The rising importance of unmarried cohabitation in the demographic landscape is part of a whole array of ongoing changes in families and relationships in contemporary Europe; for example fewer people marry, more marriages end in divorce and fewer children are born than in the past. The diversity in the ways in which cohabiters view their relationship has consequences for the plans and behaviour of cohabiters in these relationships. In our recently published paper, we examine the association between different meanings of cohabitation and plans to have children.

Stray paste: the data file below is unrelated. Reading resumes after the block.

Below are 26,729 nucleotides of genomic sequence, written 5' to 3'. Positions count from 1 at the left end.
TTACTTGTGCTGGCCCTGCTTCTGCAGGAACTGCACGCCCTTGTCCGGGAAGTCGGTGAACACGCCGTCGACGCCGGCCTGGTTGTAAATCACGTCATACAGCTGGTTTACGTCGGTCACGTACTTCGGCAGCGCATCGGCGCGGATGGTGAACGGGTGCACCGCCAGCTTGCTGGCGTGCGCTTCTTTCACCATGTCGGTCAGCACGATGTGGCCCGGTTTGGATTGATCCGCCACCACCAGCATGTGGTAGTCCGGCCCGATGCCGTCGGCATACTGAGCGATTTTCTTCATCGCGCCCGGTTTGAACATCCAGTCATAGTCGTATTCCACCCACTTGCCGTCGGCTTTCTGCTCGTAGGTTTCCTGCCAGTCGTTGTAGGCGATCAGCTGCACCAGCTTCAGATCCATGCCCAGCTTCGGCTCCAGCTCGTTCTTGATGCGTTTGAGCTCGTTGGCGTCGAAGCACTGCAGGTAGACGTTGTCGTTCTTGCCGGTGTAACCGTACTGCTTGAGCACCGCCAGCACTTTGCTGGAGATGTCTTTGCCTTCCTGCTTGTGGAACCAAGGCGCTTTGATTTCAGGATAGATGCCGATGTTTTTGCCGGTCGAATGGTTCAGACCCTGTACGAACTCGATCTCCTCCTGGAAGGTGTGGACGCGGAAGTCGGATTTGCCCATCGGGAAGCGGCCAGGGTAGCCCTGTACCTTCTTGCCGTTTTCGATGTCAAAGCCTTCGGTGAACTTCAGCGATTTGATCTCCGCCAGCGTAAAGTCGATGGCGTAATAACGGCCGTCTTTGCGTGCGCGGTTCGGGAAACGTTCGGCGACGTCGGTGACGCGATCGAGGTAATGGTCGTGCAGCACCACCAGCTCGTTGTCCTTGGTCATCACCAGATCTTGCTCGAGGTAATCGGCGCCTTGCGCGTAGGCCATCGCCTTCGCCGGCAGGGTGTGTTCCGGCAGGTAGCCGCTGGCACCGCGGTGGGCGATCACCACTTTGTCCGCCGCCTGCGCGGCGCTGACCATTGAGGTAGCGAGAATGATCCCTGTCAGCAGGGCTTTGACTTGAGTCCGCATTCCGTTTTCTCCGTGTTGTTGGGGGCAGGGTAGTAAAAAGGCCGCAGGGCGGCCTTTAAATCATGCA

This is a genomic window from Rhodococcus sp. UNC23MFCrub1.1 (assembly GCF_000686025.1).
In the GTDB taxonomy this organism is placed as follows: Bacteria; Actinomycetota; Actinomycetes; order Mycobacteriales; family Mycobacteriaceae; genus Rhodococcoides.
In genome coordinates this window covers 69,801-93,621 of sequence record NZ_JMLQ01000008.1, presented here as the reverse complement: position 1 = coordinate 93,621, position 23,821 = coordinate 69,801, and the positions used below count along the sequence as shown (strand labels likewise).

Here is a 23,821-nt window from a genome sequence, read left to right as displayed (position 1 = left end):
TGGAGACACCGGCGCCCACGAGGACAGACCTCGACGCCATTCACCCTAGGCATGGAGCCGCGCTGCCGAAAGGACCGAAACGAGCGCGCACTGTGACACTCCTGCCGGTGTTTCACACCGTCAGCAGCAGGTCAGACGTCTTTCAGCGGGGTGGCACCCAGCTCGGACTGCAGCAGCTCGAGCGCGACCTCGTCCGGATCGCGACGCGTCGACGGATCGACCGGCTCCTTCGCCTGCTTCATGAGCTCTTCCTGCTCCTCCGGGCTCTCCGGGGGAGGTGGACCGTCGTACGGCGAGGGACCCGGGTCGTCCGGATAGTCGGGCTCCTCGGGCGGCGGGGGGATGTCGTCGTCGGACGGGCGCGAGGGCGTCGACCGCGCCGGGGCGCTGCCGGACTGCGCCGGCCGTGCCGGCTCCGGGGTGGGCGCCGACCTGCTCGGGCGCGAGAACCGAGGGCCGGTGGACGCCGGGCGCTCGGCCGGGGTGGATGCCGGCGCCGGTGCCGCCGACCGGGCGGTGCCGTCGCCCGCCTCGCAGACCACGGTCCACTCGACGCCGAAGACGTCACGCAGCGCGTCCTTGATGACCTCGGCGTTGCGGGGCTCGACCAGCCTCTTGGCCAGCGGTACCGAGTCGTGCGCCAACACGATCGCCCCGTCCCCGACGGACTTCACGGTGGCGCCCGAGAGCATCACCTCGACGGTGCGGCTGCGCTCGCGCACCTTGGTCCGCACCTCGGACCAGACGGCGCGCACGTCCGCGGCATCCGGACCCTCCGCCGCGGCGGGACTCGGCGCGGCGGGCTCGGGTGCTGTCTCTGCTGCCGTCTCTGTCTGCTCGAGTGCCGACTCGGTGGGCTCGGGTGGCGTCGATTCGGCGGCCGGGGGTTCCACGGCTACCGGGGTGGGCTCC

When Congress passed the Americans with Disabilities Act (ADA) nearly a quarter of a century ago, many inside and outside the government saw it as the most important piece of civil rights legislation since the 1964 Civil Rights Act. However, since taking effect in 1992, employment among people with disabilities has declined. In 2012, just 18 percent of working age people with disabilities were employed compared to 64 percent of people without disabilities, while earnings among disabled workers have been largely stagnant over the last twenty years. People with disabilities make an average of 14,500 dollars less than persons without disabilities. It may seem perfectly reasonable to assume that the introduction of the legislation “caused” an overall decline in the economic well being of people with disabilities. However, as is often the case, the relationship between antidiscrimination legislation and labor market outcomes is far more complicated.